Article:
Jurgen Klopp has said he is not capable of playing "mind games" in the Premier League title race after being accused of attempting to copy Sir Alex Ferguson by ex-referee Mark Clattenburg following the Liverpool manager's claim that Manchester United have had "more penalties in two years than I have had in five-and-a-half years."
That loss, coupled with United's 1-0 win at Burnley in midweek, ensures that Ole Gunnar Solskjaer's team to travel to Anfield on Sunday ahead of Liverpool at the top of table, with hopes growing at Old Trafford of a first title success since Ferguson's retirement as manager in 2013.
Ferguson led United to 13 Premier League titles and was notorious for playing so-called mind games, with well-timed comments against opposition managers and referees, during his reign as manager.
But after Clattenburg said this week that Klopp was attempting to use Ferguson's methods to influence Sunday's referee, Paul Tierney, the Anfield boss insisted such a move is not in his make-up.
"Am I surprised that somebody is talking about what I said? No. Am I surprised that Mark Clattenburg speaks about it? No," Klopp said.
"I am not sure if he was asked a lot of things, but long after his career, it is nice for him that we can talk about him as well.
"But I am not Sir Alex and this is not mind games. After the Southampton game, we had another game [Aston Villa in the FA Cup] before United and I didn't think for a second about the United game in that moment.
"But before the game at Southampton, I saw the stat about the penalties (for United) and that's what I mentioned.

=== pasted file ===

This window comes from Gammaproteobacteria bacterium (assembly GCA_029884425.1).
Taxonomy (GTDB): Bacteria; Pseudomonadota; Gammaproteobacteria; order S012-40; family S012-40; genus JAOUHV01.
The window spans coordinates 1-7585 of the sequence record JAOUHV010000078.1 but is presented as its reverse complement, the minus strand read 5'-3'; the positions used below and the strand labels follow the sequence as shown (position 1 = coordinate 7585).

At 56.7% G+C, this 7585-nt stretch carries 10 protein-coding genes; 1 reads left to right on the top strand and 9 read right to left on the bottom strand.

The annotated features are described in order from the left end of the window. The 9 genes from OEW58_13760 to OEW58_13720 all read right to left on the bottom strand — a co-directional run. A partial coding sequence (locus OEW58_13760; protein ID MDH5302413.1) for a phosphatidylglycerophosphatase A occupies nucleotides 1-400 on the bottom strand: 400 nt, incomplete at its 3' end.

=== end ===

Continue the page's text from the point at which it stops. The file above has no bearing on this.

"But people like Mark Clattenburg, speaking how they speak, it says much more about them than it could ever say about me.
"If he would be in my situation, he would obviously play mind games, but unfortunately I have no skills for playing mind games and that's my problem."
United forward Marcus Rashford has said this week that former Old Trafford manager Jose Mourinho told him that he had to be more "savvy" to win penalties after being fouled.
But when asked whether he has ever delivered the same message to his players, Klopp insisted he has never done so.
"I can 100% honestly say I have never, ever mentioned something like this, to any player," he said. "I have worked with many players in my time, ask all of them, it never happened. That's it.
"There are two situations in the last two games -- Sadio Mane had a foul situation, which was a penalty for me but this is not important because I cannot whistle for it. It's just my opinion.
"There was a situation when Sadio didn't go down and, when people say he is a diver or whatever, it's just not right.
"The game before, against Newcastle, we have pictures of the goalkeeper sat on the ground with both arms around Sadio's legs. He didn't go down -- he tried to score a goal.
"I didn't ask him, 'Why didn't you go down?' We didn't speak about it. If Sadio gets fouled, he goes down. If not, he does not.
"That's the situation. It's not the player who should make the decision, it's the ref who should make the decision.
"But the next day after Southampton, I tried to understand how people living on another planet would see it, that a handball was not handball and the Mane thing was not a penalty as well.
"OK, I'm wrong and they [ex referees] are always right. I don't want penalties that are not penalties, but if it is a penalty, it would be nice if there is a penalty because it's part of the game."
Liverpool can replace United at the top of the table with a win on Sunday, but a defeat would send the champions six points adrift of the 20-time English title winners.
But Klopp, who confirmed that Joel Matip has a chance of returning the heart of defence after injury, said that there is no extra motivation required to beat traditional rivals United in any game.
"Winning against United is enough in itself, it's not necessary there are special elements because of the situation they are in right now," Klopp said. "They deserve the points they have, but there is still a long way to go in the season and Man City are not too far behind either."